His singing started getting mentions in the headlines of articles. One occasion was an appearance before the Rotary Club in Georgetown. The article indicated that Buell H. Kazee would sing. He sang a solo accompanied by Margaret Thompson, "Smiling Through" and did three songs which he accompanied himself on the guitar, "When Mother Wielded the Slipper", "That Watermelon Smiling On The Vine", and "The Prisoner's Song."
In another article readers learned he was part of the "Lamppost Lizards", a Georgetown quartette that gave concerts throughout the state.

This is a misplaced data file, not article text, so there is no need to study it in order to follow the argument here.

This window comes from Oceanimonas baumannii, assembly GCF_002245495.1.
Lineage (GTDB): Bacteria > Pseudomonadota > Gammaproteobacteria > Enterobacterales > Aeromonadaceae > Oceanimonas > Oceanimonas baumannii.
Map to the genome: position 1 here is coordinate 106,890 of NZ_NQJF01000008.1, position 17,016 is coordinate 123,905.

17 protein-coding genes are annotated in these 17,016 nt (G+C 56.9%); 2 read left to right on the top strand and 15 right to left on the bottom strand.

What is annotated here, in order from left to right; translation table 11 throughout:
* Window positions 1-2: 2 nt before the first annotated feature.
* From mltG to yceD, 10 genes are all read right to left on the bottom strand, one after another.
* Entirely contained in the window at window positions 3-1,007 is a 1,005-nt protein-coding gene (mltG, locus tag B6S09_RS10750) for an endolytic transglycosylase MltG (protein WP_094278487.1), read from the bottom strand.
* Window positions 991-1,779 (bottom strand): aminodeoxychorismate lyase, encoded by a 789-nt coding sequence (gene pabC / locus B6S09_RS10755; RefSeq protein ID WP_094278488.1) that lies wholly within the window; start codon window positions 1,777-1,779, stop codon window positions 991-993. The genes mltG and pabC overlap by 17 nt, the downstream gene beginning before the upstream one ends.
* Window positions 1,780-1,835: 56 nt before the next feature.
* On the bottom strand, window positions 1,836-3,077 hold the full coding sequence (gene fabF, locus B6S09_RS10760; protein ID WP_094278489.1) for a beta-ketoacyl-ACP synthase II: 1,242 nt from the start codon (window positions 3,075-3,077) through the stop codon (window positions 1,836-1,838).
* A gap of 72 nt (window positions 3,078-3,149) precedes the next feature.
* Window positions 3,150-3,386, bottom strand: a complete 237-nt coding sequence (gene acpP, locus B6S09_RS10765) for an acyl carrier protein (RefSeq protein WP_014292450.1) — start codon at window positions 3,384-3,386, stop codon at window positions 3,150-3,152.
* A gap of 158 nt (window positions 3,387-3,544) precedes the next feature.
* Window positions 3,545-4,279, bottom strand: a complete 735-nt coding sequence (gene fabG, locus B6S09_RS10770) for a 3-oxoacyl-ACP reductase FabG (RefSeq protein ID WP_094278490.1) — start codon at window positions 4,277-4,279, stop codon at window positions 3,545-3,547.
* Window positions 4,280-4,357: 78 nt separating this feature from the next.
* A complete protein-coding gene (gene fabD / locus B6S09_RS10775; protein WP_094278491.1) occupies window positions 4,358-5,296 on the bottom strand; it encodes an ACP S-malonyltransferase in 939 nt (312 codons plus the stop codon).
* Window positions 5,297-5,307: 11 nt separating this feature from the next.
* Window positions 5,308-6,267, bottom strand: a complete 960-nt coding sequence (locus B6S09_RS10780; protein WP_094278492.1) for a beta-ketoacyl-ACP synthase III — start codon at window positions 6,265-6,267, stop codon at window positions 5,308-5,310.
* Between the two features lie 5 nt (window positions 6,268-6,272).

In August of 1925, Buell gave a concert at the University of Kentucky gymnasium that consisted of Negro folk songs and Kentucky mountain melodies. He was accompanied by Mrs. Eugene Bradley on piano and Miss Amy Dawes on violin. They wrote, "his excellent interpretation of the southern dialect has won him much admiration." An article the day after the concert provided some insight to his performance. He was then associated with the Ashland Conservatory of Music. It was said he chose to represent the comic rather than the tragic side of mountain life in his songs that evening. He said the Negroes were like "soul singers" because they were able to express both joy and sorrow through the medium of song. He gave some background on each of the tunes he said. About 300 people attended the performance.